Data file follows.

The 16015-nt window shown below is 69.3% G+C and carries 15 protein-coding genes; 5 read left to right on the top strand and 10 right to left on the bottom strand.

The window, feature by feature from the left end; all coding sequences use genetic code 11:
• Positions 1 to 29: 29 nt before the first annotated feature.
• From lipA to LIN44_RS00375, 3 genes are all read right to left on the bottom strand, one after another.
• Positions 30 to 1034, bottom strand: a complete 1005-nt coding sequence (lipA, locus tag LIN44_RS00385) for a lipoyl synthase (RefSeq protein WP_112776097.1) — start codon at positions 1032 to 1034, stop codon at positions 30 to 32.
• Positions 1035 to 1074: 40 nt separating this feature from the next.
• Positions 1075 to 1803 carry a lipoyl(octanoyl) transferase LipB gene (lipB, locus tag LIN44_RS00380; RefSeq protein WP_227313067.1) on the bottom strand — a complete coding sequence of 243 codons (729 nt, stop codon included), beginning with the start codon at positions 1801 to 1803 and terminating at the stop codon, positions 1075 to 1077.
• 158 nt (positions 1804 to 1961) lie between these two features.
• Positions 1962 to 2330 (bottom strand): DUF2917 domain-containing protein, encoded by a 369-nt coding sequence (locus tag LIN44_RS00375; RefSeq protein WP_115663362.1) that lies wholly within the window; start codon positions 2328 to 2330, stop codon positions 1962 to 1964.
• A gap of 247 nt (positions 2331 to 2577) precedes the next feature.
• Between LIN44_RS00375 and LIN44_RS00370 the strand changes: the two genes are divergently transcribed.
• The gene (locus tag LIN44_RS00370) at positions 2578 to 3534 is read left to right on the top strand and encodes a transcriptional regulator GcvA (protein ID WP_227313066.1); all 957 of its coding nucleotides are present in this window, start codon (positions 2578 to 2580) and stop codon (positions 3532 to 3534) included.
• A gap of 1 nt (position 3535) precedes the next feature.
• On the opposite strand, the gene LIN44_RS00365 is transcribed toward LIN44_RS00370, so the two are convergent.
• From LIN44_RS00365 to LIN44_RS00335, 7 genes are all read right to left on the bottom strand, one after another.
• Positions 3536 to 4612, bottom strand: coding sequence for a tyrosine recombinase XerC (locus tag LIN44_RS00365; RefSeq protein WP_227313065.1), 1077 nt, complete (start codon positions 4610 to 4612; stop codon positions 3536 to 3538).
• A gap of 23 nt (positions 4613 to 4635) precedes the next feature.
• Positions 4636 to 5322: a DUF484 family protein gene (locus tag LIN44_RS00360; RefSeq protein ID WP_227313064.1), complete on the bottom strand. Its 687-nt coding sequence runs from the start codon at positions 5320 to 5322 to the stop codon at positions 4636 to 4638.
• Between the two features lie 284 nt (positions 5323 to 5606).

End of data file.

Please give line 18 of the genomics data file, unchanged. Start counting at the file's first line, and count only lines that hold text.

• Positions 4636 to 5322: a DUF484 family protein gene (locus tag LIN44_RS00360; RefSeq protein ID WP_227313064.1), complete on the bottom strand. Its 687-nt coding sequence runs from the start codon at positions 5320 to 5322 to the stop codon at positions 4636 to 4638.